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Delanie Walker is going to feast on Sunday

The Raiders struggle with tight ends and they are going to face a great one on Sunday.

Carolina Panthers v Tennessee Titans Photo by Joe Robbins/Getty Images

All the buzz from Titans camp this year centered around new receivers Corey Davis, Taywan Taylor, and Eric Decker. Rightfully so. Those guys are huge additions to a team that was in desperate need to dynamic playmakers on the outside. However, a side effect of all that attention on the new, shiny receivers was a lack of attention on the Titans two best receiving options from a year ago: Rishard Matthews and Delanie Walker.

Matthews played over 50% of the snaps against the Raiders last year, although he was still working his way in to the receiver rotation and hadn’t quite developed the outstanding chemistry with Mariota that he found later in the year. However, Walker sat out that game with a hamstring injury forcing Jace Amaro to fill in as the primary pass catching tight end. Amaro is #notgood as evidenced by his release last weekend, but he still ended up finishing as the Titans leading receiver on the day with 3 catches for 59 yards. Walker, on the other hand, is one of the best tight ends in the NFL.

Amaro wasn’t the only tight end to succeed against the Raiders last year. The Raiders ranked 23rd in the NFL in DVOA vs. tight ends last season, and while that’s not disastrous, there is reason to believe it might get worse for them in 2017. The Raiders changed out two-thirds of their starting linebackers from last year. Veterans Malcolm Smith and Perry Riley are gone, replaced by 2016 6th round pick Cory James and rookie 5th round pick Marquel Lee.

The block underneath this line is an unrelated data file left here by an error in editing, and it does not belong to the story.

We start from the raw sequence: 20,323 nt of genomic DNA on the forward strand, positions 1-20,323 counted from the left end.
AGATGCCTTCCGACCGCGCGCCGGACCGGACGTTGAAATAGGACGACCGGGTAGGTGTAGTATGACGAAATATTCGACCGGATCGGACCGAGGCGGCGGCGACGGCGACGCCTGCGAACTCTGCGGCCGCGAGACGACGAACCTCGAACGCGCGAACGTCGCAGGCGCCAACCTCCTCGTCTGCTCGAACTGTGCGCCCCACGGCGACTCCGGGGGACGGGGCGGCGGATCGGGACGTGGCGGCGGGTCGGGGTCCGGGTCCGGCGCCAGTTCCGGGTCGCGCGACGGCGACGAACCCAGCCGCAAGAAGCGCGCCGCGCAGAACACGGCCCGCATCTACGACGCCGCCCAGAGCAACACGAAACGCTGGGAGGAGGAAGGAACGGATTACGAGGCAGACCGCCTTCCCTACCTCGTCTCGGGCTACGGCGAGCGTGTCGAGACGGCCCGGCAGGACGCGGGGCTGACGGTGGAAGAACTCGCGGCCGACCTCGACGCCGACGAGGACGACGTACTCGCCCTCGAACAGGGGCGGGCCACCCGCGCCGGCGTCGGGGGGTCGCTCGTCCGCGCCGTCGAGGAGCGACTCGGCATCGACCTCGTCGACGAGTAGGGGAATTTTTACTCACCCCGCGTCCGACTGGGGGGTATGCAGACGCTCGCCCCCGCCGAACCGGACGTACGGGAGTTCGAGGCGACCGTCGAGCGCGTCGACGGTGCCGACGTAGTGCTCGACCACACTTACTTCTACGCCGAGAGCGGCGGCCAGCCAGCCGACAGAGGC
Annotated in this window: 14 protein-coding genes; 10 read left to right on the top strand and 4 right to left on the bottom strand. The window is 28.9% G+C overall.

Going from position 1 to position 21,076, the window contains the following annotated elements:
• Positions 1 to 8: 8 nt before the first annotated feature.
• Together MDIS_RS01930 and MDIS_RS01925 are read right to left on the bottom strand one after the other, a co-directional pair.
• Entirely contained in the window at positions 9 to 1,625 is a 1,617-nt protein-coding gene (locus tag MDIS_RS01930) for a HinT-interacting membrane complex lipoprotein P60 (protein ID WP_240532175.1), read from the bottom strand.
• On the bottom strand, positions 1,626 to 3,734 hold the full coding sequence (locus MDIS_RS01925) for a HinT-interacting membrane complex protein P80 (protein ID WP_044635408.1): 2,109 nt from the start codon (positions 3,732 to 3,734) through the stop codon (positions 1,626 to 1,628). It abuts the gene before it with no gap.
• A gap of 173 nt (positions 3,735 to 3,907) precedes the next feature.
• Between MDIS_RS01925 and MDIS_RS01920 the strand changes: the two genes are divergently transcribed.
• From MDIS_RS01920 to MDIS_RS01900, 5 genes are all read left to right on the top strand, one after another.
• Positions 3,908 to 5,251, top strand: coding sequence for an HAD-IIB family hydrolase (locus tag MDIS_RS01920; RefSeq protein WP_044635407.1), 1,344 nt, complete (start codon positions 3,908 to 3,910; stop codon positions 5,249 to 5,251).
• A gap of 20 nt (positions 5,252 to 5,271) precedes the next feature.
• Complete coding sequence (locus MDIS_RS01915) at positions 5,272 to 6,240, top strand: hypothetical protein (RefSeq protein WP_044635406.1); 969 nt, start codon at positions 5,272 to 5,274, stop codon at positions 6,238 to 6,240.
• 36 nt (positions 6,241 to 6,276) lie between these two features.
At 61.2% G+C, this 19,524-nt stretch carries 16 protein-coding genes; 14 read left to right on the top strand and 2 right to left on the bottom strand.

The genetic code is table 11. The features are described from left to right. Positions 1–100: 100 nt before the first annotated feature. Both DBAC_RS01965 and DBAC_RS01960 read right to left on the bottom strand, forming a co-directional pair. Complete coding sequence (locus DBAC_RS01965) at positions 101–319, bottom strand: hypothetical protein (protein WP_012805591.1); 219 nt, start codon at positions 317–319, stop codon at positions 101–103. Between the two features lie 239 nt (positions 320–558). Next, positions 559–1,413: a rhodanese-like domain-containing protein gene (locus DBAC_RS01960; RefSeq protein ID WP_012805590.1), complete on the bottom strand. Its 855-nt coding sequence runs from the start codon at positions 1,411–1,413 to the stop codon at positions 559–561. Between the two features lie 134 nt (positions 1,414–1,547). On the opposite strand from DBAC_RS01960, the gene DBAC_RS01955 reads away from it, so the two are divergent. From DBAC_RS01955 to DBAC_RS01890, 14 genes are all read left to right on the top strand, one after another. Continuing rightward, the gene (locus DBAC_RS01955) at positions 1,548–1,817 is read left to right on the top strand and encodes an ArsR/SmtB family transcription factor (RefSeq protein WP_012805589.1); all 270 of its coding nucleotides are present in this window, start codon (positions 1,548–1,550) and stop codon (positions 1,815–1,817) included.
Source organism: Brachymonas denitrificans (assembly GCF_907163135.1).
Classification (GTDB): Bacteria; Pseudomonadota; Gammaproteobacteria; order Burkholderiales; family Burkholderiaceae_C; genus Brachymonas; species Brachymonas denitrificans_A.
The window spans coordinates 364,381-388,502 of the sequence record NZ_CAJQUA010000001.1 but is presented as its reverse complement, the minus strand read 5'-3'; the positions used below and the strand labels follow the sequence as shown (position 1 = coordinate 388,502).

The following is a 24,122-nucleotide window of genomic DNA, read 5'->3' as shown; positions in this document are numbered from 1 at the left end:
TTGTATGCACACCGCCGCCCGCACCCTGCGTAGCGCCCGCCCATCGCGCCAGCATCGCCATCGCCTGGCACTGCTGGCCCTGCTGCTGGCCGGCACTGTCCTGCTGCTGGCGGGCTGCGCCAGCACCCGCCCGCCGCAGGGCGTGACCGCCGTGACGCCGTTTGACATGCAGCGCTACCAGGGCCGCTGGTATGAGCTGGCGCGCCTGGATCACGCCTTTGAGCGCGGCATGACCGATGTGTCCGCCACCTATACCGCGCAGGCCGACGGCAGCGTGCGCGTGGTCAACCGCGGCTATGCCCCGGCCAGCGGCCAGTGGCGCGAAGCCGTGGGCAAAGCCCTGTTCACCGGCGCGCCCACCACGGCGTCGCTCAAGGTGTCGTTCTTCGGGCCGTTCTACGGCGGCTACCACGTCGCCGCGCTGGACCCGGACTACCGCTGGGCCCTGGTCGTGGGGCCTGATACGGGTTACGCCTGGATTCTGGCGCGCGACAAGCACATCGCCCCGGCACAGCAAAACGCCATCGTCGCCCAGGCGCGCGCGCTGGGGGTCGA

While no one is going to mistake the departed Smith or Riley for Luke Kuechly, they at least had experience on their side. James and Lee do not. James actually started and played almost every snap at MLB against the Titans last year, but the Raiders quickly signed Riley off the street to replace him and he was relegated to special teams duty for the majority of 2016. He is the more athletic of the two, but both profile more as run stopping thumpers than coverage linebackers. That is a problem for Oakland since Bruce Irvin is also more pass rusher than a coverage linebacker. The safeties are both pretty good in coverage, but Oakland generally likes to cover tight ends with linebackers so the safeties can sit deep in cover 2. Jason Witten absolutely torched these linebackers during preseason game number 3, going for 6 catches, 74 yards, and a touchdown in the first half alone.

That seems like a problem against a guy who is coming off 3 straight 800+ yard receiving seasons and back-to-back Pro Bowls at tight end. Walker does not appear to even be in danger of losing a step heading in to season number 12. He is just an incredible athlete, and a no doubt top 10 tight end in the NFL. The Raiders know that and will likely want to take him away, but that’s where the shiny, new toys start to create issues. They could stick jumbo corner Sean Smith tracking Walker, and that would probably be their best bet at stopping him, however that takes Smith off a receiver and leaves David Amerson, T.J. Carrie, and probably either Dexter McDonald or Antonio Hamilton watching Davis, Matthews, and Decker. I like the Titans chances in all of those matchups. If they bring safeties Reggie Nelson or Karl Joseph up to work against Walker, that leaves them exposed downfield and pushes them away from the defensive schemes they like to run. Walker is simply a matchup nightmare for the Raiders.

My guess is that the threat from the new receivers push the Raiders safeties back and open up the middle for Walker to work against a set of linebackers that are both inexperienced and out of their element in coverage. This is the Titans biggest mismatch for this game and I expect them to exploit it early and often.